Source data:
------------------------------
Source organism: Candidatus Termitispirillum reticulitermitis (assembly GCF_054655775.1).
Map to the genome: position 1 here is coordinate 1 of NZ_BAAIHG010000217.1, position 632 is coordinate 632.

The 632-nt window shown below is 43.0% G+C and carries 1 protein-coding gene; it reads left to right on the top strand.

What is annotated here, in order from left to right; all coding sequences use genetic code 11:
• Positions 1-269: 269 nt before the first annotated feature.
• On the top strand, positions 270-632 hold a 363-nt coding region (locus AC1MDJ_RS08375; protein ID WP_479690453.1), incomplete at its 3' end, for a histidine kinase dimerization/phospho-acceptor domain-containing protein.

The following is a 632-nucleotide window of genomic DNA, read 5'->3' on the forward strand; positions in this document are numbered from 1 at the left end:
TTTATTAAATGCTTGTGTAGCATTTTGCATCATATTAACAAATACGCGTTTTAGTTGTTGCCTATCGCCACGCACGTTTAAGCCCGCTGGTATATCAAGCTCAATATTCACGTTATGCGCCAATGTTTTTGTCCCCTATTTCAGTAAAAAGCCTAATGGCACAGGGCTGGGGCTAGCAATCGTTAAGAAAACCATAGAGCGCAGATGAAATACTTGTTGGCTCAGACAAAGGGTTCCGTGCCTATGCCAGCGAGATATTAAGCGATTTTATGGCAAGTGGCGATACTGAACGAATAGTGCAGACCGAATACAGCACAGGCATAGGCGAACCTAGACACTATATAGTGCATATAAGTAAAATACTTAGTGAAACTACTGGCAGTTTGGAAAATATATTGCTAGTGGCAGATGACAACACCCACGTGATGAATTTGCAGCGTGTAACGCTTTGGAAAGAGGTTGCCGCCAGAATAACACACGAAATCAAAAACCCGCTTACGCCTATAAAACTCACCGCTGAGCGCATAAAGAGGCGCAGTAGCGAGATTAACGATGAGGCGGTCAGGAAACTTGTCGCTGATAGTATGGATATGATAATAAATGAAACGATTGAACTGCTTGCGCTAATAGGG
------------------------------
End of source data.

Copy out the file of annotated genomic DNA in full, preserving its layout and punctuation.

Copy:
Source organism: Candidatus Termitispirillum reticulitermitis (assembly GCF_054655775.1).
Map to the genome: position 1 here is coordinate 1 of NZ_BAAIHG010000217.1, position 632 is coordinate 632.

The 632-nt window shown below is 43.0% G+C and carries 1 protein-coding gene; it reads left to right on the top strand.

What is annotated here, in order from left to right; all coding sequences use genetic code 11:
• Positions 1-269: 269 nt before the first annotated feature.
• On the top strand, positions 270-632 hold a 363-nt coding region (locus AC1MDJ_RS08375; protein ID WP_479690453.1), incomplete at its 3' end, for a histidine kinase dimerization/phospho-acceptor domain-containing protein.

The following is a 632-nucleotide window of genomic DNA, read 5'->3' on the forward strand; positions in this document are numbered from 1 at the left end:
TTTATTAAATGCTTGTGTAGCATTTTGCATCATATTAACAAATACGCGTTTTAGTTGTTGCCTATCGCCACGCACGTTTAAGCCCGCTGGTATATCAAGCTCAATATTCACGTTATGCGCCAATGTTTTTGTCCCCTATTTCAGTAAAAAGCCTAATGGCACAGGGCTGGGGCTAGCAATCGTTAAGAAAACCATAGAGCGCAGATGAAATACTTGTTGGCTCAGACAAAGGGTTCCGTGCCTATGCCAGCGAGATATTAAGCGATTTTATGGCAAGTGGCGATACTGAACGAATAGTGCAGACCGAATACAGCACAGGCATAGGCGAACCTAGACACTATATAGTGCATATAAGTAAAATACTTAGTGAAACTACTGGCAGTTTGGAAAATATATTGCTAGTGGCAGATGACAACACCCACGTGATGAATTTGCAGCGTGTAACGCTTTGGAAAGAGGTTGCCGCCAGAATAACACACGAAATCAAAAACCCGCTTACGCCTATAAAACTCACCGCTGAGCGCATAAAGAGGCGCAGTAGCGAGATTAACGATGAGGCGGTCAGGAAACTTGTCGCTGATAGTATGGATATGATAATAAATGAAACGATTGAACTGCTTGCGCTAATAGGG